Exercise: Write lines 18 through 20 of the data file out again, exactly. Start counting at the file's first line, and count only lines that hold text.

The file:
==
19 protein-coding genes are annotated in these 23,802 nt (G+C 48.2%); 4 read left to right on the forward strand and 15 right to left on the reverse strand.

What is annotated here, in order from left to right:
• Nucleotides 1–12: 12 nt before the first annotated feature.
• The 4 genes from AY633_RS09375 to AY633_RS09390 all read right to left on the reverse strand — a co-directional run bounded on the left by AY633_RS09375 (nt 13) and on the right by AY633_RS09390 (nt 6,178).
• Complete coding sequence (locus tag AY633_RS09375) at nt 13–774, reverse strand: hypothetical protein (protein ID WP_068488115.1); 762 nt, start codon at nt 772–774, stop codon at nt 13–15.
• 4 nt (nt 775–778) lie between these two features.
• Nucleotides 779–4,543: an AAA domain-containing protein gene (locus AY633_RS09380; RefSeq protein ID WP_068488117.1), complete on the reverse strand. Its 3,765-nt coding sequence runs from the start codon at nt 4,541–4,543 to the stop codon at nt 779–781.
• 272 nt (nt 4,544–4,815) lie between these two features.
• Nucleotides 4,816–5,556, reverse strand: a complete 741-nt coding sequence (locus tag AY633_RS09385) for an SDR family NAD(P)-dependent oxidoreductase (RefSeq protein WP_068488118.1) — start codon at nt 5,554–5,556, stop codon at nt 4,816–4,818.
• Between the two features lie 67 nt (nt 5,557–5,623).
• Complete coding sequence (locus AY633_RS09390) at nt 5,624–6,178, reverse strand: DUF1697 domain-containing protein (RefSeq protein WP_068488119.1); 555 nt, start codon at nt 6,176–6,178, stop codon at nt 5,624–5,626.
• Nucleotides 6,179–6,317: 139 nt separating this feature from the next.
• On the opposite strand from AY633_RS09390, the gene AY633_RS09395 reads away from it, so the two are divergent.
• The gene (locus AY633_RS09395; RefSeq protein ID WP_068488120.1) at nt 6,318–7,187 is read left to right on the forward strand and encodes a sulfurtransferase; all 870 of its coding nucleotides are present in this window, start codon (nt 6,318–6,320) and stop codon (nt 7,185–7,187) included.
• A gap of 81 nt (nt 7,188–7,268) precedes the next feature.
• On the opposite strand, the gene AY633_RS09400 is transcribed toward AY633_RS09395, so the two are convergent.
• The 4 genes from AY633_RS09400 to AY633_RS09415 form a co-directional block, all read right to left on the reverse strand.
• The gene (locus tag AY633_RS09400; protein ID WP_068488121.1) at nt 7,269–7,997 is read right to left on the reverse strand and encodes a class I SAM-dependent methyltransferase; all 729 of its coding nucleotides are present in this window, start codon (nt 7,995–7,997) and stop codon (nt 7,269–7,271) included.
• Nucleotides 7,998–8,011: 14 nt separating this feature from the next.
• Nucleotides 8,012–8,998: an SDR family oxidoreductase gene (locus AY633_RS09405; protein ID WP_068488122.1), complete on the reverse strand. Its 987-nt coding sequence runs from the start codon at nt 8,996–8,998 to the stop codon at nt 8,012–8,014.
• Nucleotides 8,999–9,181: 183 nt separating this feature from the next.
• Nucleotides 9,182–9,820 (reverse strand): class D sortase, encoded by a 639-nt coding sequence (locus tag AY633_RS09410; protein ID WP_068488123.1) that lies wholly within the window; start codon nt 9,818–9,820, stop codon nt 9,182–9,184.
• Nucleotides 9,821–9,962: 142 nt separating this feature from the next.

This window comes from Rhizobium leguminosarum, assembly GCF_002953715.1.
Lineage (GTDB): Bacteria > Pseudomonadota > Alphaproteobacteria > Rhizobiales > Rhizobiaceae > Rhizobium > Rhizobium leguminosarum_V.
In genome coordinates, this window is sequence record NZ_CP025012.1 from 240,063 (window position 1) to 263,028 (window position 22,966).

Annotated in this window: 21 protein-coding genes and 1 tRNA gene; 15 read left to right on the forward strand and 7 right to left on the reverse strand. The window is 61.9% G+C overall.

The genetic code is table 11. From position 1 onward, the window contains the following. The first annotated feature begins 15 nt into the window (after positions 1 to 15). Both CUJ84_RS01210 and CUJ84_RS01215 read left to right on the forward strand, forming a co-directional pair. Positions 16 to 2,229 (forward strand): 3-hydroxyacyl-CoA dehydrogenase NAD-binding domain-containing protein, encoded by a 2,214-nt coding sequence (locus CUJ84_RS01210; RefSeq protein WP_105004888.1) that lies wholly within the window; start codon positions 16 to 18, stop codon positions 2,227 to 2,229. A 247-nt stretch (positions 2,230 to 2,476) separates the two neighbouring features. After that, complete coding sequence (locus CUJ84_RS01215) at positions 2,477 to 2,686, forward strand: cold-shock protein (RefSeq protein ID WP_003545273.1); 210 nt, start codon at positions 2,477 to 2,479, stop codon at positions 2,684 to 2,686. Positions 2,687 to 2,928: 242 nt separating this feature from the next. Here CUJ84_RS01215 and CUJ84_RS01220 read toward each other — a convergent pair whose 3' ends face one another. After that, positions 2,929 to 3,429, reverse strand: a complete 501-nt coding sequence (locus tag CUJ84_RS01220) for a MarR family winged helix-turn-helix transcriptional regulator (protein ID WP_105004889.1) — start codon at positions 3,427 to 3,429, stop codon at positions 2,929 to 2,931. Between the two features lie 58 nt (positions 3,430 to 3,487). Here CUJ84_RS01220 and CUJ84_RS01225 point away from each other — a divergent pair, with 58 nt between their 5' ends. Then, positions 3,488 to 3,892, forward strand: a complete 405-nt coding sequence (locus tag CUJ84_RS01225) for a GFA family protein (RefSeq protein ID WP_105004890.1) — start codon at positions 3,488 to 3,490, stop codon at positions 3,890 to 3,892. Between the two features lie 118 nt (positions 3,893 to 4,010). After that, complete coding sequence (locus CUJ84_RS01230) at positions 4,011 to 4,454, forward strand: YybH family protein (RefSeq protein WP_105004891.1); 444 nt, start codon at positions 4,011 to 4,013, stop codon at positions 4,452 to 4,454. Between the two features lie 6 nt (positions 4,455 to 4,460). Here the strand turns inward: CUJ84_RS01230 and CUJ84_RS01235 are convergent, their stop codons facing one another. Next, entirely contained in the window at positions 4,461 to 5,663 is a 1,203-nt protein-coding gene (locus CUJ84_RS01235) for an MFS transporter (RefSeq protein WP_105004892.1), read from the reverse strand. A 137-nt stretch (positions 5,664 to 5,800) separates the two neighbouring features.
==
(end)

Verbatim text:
• The gene (locus tag AY633_RS09400; protein ID WP_068488121.1) at nt 7,269–7,997 is read right to left on the reverse strand and encodes a class I SAM-dependent methyltransferase; all 729 of its coding nucleotides are present in this window, start codon (nt 7,995–7,997) and stop codon (nt 7,269–7,271) included.
• Nucleotides 7,998–8,011: 14 nt separating this feature from the next.
• Nucleotides 8,012–8,998: an SDR family oxidoreductase gene (locus AY633_RS09405; protein ID WP_068488122.1), complete on the reverse strand. Its 987-nt coding sequence runs from the start codon at nt 8,996–8,998 to the stop codon at nt 8,012–8,014.